I continued to watch the radar. As the shower in Stafford County moved into Prince William County, lightning was detected. Two bolts hit southern Prince William County, near Dumfries.  The shower was maturing into a thunderstorm.

I packed my camera gear and began the drive to D.C. I was not optimistic about the storm chase, but if the storm could hold together, it might make for a few good photos.

On Route 66, I hit blinding rain near Falls Church. The heavy rain was not associated with the thunderstorm that I viewed on radar to the south. That storm was still in eastern Prince William County. A small thunderstorm had just formed overhead, in Fairfax County.

The storm slowed traffic for a few minutes but I felt it was a good sign that the atmosphere was relatively unstable. My chances of photographing a storm were improving, if there were no traffic jams on the road ahead.

The traffic on Route 66 flowed well and I arrived at the Jefferson Memorial about 30-40 minutes after leaving my home.

As I parked near the Potomac River, I noticed that lightning flashed on the western horizon, striking the ground just west and north of Arlington. I could see that the storm was moving north and would miss Washington. This was the storm I just drove through. I took a few photos of the lightning flashes over Rossyln. There were no well-defined bolts, it was just sheet lightning.

Within minutes, a rain shaft appeared on the southern horizon, over the Potomac River near Alexandria. Another storm was heading directly toward Washington. This was probably the storm that I viewed earlier on radar. Thunder became audible.

I took cover inside my car and I waited for the storm to pass. I don’t stand outside to photograph during the middle of a thunderstorm. I always try to stay safe while photographing lightning.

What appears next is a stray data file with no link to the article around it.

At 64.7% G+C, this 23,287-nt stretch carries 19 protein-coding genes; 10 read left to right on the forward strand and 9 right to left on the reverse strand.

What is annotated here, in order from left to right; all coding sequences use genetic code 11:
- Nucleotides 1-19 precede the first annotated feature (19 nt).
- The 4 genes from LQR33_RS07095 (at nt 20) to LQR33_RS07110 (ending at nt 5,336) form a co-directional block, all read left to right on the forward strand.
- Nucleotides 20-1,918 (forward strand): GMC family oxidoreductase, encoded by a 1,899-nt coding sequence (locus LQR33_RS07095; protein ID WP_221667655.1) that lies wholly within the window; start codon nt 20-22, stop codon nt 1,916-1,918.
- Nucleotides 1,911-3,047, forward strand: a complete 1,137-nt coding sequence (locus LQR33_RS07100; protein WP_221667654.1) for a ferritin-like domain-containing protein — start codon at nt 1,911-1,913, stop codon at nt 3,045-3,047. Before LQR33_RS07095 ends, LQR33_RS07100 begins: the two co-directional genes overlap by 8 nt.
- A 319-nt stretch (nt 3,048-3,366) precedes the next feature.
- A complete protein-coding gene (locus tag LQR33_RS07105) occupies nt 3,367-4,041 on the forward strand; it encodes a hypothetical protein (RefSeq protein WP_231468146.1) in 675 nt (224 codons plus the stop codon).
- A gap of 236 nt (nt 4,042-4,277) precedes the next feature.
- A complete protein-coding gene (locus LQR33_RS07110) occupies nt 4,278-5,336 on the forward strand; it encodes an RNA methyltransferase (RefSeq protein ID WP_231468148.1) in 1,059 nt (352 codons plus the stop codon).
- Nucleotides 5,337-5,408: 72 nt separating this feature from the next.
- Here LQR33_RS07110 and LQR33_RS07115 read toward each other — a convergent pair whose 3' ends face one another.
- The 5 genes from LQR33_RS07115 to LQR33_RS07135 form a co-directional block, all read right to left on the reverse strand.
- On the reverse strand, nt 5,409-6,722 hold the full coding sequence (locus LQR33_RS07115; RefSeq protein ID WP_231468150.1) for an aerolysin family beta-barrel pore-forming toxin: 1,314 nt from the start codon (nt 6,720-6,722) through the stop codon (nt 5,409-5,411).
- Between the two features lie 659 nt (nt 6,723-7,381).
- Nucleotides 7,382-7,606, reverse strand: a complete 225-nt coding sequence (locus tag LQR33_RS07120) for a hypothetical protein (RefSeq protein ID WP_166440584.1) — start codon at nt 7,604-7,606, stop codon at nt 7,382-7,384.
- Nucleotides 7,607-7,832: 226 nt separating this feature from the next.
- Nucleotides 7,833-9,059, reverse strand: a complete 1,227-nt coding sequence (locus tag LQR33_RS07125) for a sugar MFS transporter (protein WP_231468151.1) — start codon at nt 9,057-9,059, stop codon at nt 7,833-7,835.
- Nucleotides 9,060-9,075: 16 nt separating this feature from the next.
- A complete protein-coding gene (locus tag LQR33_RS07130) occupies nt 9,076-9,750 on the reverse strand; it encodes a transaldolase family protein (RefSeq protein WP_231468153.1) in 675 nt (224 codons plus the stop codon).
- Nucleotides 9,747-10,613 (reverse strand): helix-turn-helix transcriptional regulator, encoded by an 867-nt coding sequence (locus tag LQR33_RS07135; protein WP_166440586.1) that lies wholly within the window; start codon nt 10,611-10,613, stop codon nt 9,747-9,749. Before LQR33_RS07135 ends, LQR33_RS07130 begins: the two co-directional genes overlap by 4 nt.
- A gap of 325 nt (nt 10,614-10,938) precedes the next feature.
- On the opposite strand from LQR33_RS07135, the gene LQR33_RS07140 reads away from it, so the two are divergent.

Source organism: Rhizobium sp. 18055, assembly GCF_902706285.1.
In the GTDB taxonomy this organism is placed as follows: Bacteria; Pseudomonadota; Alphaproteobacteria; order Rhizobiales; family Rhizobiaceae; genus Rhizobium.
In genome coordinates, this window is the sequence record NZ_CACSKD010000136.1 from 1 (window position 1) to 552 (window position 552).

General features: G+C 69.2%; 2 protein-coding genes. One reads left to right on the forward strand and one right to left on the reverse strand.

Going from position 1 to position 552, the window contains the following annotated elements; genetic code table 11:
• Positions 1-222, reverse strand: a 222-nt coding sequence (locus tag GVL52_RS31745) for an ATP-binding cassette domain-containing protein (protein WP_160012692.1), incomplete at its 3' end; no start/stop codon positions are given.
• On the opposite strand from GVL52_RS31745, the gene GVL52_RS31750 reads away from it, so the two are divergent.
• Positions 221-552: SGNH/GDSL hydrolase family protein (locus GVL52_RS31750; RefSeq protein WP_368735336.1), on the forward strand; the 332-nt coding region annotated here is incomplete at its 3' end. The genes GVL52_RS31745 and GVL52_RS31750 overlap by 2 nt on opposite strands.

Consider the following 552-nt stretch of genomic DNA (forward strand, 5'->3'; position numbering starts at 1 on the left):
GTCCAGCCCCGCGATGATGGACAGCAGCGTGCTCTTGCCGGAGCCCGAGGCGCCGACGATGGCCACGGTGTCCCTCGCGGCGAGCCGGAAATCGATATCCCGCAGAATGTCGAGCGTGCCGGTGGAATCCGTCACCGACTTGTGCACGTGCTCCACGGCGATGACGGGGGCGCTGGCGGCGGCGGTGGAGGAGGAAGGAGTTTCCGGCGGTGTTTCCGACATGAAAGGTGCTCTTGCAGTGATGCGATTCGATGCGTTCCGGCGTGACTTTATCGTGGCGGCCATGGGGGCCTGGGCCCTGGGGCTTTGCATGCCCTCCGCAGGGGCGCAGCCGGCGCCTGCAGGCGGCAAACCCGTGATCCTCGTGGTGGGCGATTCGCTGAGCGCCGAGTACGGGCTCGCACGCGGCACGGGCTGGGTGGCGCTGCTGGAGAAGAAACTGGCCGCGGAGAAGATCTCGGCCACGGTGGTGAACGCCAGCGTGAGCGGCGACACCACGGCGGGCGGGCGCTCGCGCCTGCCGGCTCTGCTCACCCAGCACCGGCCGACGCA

Then, I noticed a flash of lightning on the eastern horizon. There was no thunder, it was distant lightning.

I walked down to the Tidal Basin and setup my tripod. The visibility was good. The next lightning bolt appeared clearly in the sky over the Jefferson Memorial and I captured it with my digital camera, a Sony A580. I am always happy if I can photograph one lightning bolt. Just one.

For the next 30 minutes lighting flashed frequently, sometimes with multiple bolts. I captured most of the lightning strikes with my camera. It was a beautiful sight. The storm chase had worked out after all.

There were too many lightning photos to show in this post but I selected a few that I thought were the best. It was definitely a memorable storm chase, especially for early autumn. Perhaps it will be the last storm chase of the year, which is fine with me. I’m ready to be done with the heat, the humidity, and thunderstorms. On to snowstorms!

Sheet lightning behind the Jefferson Memorial. Lightning is concealed by the storm’s rain shaft. This photo was taken at 8:55 p.m. Wednesday night. Photo Kevin Ambrose
Two distant cloud-to-ground lightning bolts strike at 8:59 p.m. Wednesday night. Photo Kevin Ambrose
Three distant cloud-to-ground lightning bolts strike at 9:02 p.m. Wednesday night.
Two distant cloud-to-ground lightning bolts strike at 9:06 p.m. Wednesday night. Photo Kevin Ambrose
A single cloud-to-ground lightning bolt strikes at 9:07 p.m. Wednesday night. Photo Kevin Ambrose
Distant lightning at 9:03 p.m. Photo Kevin Ambrose